Increase college student retention, achievement and engagement
What Is It?
Connected Scholars is a research-informed course designed to meet the needs of high schools, colleges, and universities interested in implementing a mentoring program for its students. Instead of matching students with assigned mentors, students are trained to understand the value of building their social capital and then, learn and practice networking and relationship-building skills to expand their social networks. The goal is for young adults to develop life-long skills that will benefit their academic, professional, and personal lives.
- Networking skills
- Identifying supportive adults within one’s network
- How to identify and recruit new mentors
- Developing and maintaining a relationship with mentors
- Beneﬁts of building social capital
- Identifying life goals and developing plans to achieve them
- Being an engaged and appreciative mentee
- Overcoming challenges to networking
- The value of building social capital to achieve life goals
- How to build their social support networks
- How to identify mentors from within their existing networks
- Help-recruiting and networking skills
- To develop relationships with potential mentors
Initial studies of the effectiveness of the Connected Scholars indicate that students:
- Build knowledge, skills, and feelings of self-eﬃcacy related to networking and connecting with mentors
- Increase students’ willingness to seek support from others
- Improve relationships with instructors and staﬀ on campus
- Increase their GPAs, especially for first generation college students
Who Wrote It?
Private: Dr. Janis Kupersmidt
Dr. Kupersmidt is the President and a Senior Research Scientist at innovation Research & Training (iRT). She is also a licensed clinical child psychologist focusing on delinquent, aggressive, and substance abusing youth. During her research career, she has been the Principal Investigator or Co-Investigator on approximately 50 grants or contract awards and has published over 80 papers, chapters, and books on the topics of aggression, delinquency, social information processing skills, peer relations, substance abuse, prevention, mentoring, mindfulness, media literacy education, and positive youth development. In addition, she has authored or co-authored many evidence-based prevention programs including the Aware, Connected Scholars, Media Detective, Media Ready, Media Aware, Preparing for Mentoring, and Buddy Builder programs. She has conducted numerous training workshops around the world and completed over 150 presentations at scientific conferences. She is the co-editor of a book, Childrenâs peer relations: From development to intervention, published by the American Psychological Association Press. Previously, she was an Assistant Professor at the University of Virginia, and then, retired as an Associate Professor at UNC-CH to found iRT.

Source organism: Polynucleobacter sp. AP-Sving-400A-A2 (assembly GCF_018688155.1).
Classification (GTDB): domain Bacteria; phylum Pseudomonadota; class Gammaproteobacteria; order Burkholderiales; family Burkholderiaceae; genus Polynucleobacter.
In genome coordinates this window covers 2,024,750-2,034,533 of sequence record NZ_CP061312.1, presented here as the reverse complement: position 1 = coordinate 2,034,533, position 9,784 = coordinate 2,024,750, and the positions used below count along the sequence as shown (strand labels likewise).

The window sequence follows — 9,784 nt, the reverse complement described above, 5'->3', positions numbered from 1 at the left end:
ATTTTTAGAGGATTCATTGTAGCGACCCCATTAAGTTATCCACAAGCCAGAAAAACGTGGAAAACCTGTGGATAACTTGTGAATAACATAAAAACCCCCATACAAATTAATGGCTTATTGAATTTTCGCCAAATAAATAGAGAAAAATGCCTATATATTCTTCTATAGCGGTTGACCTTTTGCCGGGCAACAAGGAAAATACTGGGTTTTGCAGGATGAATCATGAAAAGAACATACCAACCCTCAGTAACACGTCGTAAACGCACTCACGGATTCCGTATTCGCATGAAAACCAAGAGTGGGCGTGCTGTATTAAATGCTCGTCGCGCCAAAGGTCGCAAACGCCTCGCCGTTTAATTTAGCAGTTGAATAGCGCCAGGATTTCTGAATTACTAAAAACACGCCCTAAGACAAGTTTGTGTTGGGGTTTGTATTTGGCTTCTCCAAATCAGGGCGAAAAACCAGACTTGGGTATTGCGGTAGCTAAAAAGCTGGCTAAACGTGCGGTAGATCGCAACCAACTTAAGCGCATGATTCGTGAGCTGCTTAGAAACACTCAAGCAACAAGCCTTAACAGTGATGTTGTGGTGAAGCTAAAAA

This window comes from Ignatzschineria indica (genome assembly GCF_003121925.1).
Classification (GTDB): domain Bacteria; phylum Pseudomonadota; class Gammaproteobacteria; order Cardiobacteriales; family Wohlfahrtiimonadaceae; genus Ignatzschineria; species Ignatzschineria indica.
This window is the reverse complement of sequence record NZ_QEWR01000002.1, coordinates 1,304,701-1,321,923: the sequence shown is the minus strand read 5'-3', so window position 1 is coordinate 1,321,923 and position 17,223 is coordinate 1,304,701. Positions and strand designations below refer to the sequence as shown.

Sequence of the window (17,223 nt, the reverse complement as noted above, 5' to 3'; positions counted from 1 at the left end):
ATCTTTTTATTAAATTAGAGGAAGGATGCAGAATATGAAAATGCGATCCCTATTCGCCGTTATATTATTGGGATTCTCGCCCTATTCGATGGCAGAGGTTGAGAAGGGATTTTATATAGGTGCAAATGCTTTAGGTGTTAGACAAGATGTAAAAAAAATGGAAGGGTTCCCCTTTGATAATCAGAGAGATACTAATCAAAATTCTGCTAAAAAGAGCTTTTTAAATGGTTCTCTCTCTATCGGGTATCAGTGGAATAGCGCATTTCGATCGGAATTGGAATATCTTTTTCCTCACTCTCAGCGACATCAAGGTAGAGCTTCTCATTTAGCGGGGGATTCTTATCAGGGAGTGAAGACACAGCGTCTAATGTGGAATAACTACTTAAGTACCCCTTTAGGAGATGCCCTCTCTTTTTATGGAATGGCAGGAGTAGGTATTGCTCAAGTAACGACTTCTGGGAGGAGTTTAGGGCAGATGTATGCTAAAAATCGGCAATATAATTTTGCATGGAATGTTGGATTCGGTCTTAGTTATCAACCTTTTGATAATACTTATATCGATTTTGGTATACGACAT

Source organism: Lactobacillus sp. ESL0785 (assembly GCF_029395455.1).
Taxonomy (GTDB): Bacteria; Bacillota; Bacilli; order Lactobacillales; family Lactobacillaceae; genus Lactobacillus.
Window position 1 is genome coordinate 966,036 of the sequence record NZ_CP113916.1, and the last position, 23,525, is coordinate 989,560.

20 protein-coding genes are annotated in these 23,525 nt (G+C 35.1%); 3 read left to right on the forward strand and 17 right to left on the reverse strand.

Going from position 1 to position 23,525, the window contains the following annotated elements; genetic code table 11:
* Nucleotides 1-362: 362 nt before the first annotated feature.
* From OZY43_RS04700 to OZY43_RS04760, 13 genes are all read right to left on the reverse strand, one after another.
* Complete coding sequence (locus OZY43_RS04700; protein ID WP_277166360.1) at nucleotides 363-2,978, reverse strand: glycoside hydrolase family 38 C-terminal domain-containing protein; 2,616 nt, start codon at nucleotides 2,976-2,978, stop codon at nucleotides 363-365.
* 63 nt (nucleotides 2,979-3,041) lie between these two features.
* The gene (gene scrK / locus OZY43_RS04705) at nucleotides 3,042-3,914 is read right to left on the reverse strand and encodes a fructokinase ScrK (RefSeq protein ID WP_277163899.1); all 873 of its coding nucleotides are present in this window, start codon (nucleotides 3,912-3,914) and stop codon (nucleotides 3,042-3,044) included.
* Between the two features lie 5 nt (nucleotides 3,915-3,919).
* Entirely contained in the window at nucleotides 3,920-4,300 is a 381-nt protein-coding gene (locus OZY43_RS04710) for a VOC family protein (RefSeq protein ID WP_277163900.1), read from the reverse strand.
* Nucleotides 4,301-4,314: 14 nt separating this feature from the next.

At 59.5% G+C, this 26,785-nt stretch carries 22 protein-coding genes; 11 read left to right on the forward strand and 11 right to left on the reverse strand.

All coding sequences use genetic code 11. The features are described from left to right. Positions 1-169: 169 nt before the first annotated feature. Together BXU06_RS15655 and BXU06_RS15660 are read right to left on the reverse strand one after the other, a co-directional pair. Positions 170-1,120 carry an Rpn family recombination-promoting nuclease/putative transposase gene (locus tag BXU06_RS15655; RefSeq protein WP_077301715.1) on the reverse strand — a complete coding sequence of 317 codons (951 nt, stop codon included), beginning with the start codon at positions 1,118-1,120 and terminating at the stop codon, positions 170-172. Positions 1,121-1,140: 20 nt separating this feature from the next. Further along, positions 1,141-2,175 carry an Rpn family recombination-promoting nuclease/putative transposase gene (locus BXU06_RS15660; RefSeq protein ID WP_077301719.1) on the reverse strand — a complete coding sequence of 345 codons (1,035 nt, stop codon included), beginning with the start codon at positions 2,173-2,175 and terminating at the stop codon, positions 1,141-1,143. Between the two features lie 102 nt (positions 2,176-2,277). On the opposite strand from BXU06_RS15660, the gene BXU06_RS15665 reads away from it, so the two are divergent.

Private: Dr. Sarah Schwartz
Dr. Schwartz is an Assistant Professor in Psychology at Suffolk University. She holds a doctorate in Clinical Psychology from the University of Massachusetts Boston and a masterâs degree in Education from the Harvard Graduate School of Education. Her research focuses on prevention and intervention programs for children and adolescents, with a particular interest in youth mentoring. She has authored a number of publications, including studies on school-based mentoring as well as on youth-initiated mentoring, a new model of mentoring which empowers adolescents to recruit mentors from within their existing social networks.
Dr. Stella Kanchewa
Dr. Kanchewa is a clinical psychologist who completed her doctoral training in the Clinical Psychology Ph.D. program at the University
of Massachusetts Boston. Her research focuses on risk and resiliency in adolescence, with a specific interest in youth mentoring/intergenerational relationships as a preventive intervention.
Private: Dr. Jean Rhodes